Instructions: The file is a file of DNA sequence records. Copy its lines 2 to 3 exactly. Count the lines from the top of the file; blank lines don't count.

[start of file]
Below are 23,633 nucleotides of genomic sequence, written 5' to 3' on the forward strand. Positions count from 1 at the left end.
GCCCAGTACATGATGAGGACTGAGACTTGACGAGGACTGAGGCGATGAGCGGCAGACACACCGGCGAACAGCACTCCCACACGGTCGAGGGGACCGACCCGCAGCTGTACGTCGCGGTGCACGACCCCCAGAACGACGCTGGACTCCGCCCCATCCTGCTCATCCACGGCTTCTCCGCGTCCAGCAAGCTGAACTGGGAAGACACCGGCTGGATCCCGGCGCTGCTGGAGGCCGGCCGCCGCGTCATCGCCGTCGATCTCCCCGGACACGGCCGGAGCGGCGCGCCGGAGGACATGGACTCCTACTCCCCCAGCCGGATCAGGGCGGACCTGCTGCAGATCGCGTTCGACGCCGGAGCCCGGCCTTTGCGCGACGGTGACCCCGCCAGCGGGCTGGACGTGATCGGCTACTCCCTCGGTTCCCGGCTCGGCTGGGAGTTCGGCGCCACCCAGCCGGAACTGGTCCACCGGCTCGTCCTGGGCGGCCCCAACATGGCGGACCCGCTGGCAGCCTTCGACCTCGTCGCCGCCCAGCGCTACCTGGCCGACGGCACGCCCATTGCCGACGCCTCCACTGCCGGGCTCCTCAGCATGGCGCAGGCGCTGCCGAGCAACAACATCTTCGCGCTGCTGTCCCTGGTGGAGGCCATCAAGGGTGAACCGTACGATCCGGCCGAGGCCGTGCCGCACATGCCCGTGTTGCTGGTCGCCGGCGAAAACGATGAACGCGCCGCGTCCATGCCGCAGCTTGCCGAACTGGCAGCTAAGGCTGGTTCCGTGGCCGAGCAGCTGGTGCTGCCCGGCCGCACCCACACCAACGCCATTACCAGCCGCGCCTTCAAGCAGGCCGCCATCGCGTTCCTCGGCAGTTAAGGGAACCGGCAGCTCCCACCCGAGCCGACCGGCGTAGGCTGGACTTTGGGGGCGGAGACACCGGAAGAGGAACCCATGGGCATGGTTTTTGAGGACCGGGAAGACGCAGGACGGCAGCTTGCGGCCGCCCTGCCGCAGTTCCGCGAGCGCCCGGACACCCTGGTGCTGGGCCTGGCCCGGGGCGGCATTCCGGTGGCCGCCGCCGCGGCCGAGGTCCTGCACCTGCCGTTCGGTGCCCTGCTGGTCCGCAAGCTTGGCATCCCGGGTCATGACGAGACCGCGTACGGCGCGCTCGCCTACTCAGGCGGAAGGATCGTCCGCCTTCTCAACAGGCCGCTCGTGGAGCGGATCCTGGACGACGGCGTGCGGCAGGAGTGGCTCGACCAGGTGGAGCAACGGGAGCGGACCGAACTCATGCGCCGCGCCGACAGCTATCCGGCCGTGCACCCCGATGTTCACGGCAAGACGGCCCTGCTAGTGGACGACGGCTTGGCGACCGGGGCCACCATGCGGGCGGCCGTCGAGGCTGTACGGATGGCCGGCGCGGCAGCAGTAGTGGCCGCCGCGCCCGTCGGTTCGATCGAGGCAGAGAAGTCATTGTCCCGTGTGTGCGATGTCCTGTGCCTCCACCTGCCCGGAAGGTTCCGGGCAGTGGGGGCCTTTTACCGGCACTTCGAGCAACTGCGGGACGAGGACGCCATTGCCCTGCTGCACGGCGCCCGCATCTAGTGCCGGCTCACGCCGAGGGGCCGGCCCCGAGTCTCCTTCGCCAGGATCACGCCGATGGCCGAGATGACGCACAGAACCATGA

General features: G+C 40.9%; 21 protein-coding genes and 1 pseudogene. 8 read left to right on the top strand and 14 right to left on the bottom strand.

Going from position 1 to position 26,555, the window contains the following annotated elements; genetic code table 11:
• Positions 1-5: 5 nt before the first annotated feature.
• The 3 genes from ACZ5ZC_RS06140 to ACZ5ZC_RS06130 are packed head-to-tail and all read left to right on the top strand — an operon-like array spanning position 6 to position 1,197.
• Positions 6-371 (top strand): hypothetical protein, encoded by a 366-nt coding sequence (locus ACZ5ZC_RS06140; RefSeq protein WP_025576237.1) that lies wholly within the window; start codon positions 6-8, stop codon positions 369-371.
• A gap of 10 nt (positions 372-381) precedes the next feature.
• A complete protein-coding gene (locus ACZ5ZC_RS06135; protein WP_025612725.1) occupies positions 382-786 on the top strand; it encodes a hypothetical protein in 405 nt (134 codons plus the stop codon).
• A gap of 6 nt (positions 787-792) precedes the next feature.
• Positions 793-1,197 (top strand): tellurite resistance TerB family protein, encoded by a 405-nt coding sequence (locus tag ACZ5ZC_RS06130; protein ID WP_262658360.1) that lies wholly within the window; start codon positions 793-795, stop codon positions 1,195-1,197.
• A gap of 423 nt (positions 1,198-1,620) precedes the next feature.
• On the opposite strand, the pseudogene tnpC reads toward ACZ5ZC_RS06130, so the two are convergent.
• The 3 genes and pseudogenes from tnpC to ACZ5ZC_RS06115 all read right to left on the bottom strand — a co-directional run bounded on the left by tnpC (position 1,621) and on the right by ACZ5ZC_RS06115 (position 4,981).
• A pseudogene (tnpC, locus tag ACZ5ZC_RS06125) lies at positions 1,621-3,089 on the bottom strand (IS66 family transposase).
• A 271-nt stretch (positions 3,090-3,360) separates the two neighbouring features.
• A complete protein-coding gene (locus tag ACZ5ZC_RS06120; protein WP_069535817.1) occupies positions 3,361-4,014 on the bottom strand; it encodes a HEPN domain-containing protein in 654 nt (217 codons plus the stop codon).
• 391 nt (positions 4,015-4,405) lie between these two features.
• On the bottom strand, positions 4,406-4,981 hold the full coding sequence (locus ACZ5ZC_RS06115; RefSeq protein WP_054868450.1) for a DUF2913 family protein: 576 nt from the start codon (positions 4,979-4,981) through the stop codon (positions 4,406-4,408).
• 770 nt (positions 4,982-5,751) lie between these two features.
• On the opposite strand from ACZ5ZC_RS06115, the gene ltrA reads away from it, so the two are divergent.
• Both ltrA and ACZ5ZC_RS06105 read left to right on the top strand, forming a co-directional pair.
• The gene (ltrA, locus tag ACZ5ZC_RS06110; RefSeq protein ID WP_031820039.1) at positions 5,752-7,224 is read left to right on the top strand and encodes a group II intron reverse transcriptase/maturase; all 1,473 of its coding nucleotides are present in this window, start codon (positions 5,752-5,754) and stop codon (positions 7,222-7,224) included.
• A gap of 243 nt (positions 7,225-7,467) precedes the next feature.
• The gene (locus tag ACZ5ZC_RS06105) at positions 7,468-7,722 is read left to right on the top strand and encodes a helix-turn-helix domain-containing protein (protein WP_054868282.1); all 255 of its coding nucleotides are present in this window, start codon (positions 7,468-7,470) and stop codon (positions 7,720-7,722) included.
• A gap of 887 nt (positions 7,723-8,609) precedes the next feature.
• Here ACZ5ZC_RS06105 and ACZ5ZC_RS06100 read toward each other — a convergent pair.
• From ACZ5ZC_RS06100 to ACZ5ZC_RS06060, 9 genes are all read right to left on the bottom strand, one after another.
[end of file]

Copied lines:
GCCCAGTACATGATGAGGACTGAGACTTGACGAGGACTGAGGCGATGAGCGGCAGACACACCGGCGAACAGCACTCCCACACGGTCGAGGGGACCGACCCGCAGCTGTACGTCGCGGTGCACGACCCCCAGAACGACGCTGGACTCCGCCCCATCCTGCTCATCCACGGCTTCTCCGCGTCCAGCAAGCTGAACTGGGAAGACACCGGCTGGATCCCGGCGCTGCTGGAGGCCGGCCGCCGCGTCATCGCCGTCGATCTCCCCGGACACGGCCGGAGCGGCGCGCCGGAGGACATGGACTCCTACTCCCCCAGCCGGATCAGGGCGGACCTGCTGCAGATCGCGTTCGACGCCGGAGCCCGGCCTTTGCGCGACGGTGACCCCGCCAGCGGGCTGGACGTGATCGGCTACTCCCTCGGTTCCCGGCTCGGCTGGGAGTTCGGCGCCACCCAGCCGGAACTGGTCCACCGGCTCGTCCTGGGCGGCCCCAACATGGCGGACCCGCTGGCAGCCTTCGACCTCGTCGCCGCCCAGCGCTACCTGGCCGACGGCACGCCCATTGCCGACGCCTCCACTGCCGGGCTCCTCAGCATGGCGCAGGCGCTGCCGAGCAACAACATCTTCGCGCTGCTGTCCCTGGTGGAGGCCATCAAGGGTGAACCGTACGATCCGGCCGAGGCCGTGCCGCACATGCCCGTGTTGCTGGTCGCCGGCGAAAACGATGAACGCGCCGCGTCCATGCCGCAGCTTGCCGAACTGGCAGCTAAGGCTGGTTCCGTGGCCGAGCAGCTGGTGCTGCCCGGCCGCACCCACACCAACGCCATTACCAGCCGCGCCTTCAAGCAGGCCGCCATCGCGTTCCTCGGCAGTTAAGGGAACCGGCAGCTCCCACCCGAGCCGACCGGCGTAGGCTGGACTTTGGGGGCGGAGACACCGGAAGAGGAACCCATGGGCATGGTTTTTGAGGACCGGGAAGACGCAGGACGGCAGCTTGCGGCCGCCCTGCCGCAGTTCCGCGAGCGCCCGGACACCCTGGTGCTGGGCCTGGCCCGGGGCGGCATTCCGGTGGCCGCCGCCGCGGCCGAGGTCCTGCACCTGCCGTTCGGTGCCCTGCTGGTCCGCAAGCTTGGCATCCCGGGTCATGACGAGACCGCGTACGGCGCGCTCGCCTACTCAGGCGGAAGGATCGTCCGCCTTCTCAACAGGCCGCTCGTGGAGCGGATCCTGGACGACGGCGTGCGGCAGGAGTGGCTCGACCAGGTGGAGCAACGGGAGCGGACCGAACTCATGCGCCGCGCCGACAGCTATCCGGCCGTGCACCCCGATGTTCACGGCAAGACGGCCCTGCTAGTGGACGACGGCTTGGCGACCGGGGCCACCATGCGGGCGGCCGTCGAGGCTGTACGGATGGCCGGCGCGGCAGCAGTAGTGGCCGCCGCGCCCGTCGGTTCGATCGAGGCAGAGAAGTCATTGTCCCGTGTGTGCGATGTCCTGTGCCTCCACCTGCCCGGAAGGTTCCGGGCAGTGGGGGCCTTTTACCGGCACTTCGAGCAACTGCGGGACGAGGACGCCATTGCCCTGCTGCACGGCGCCCGCATCTAGTGCCGGCTCACGCCGAGGGGCCGGCCCCGAGTCTCCTTCGCCAGGATCACGCCGATGGCCGAGATGACGCACAGAACCATGA

General features: G+C 40.9%; 21 protein-coding genes and 1 pseudogene. 8 read left to right on the top strand and 14 right to left on the bottom strand.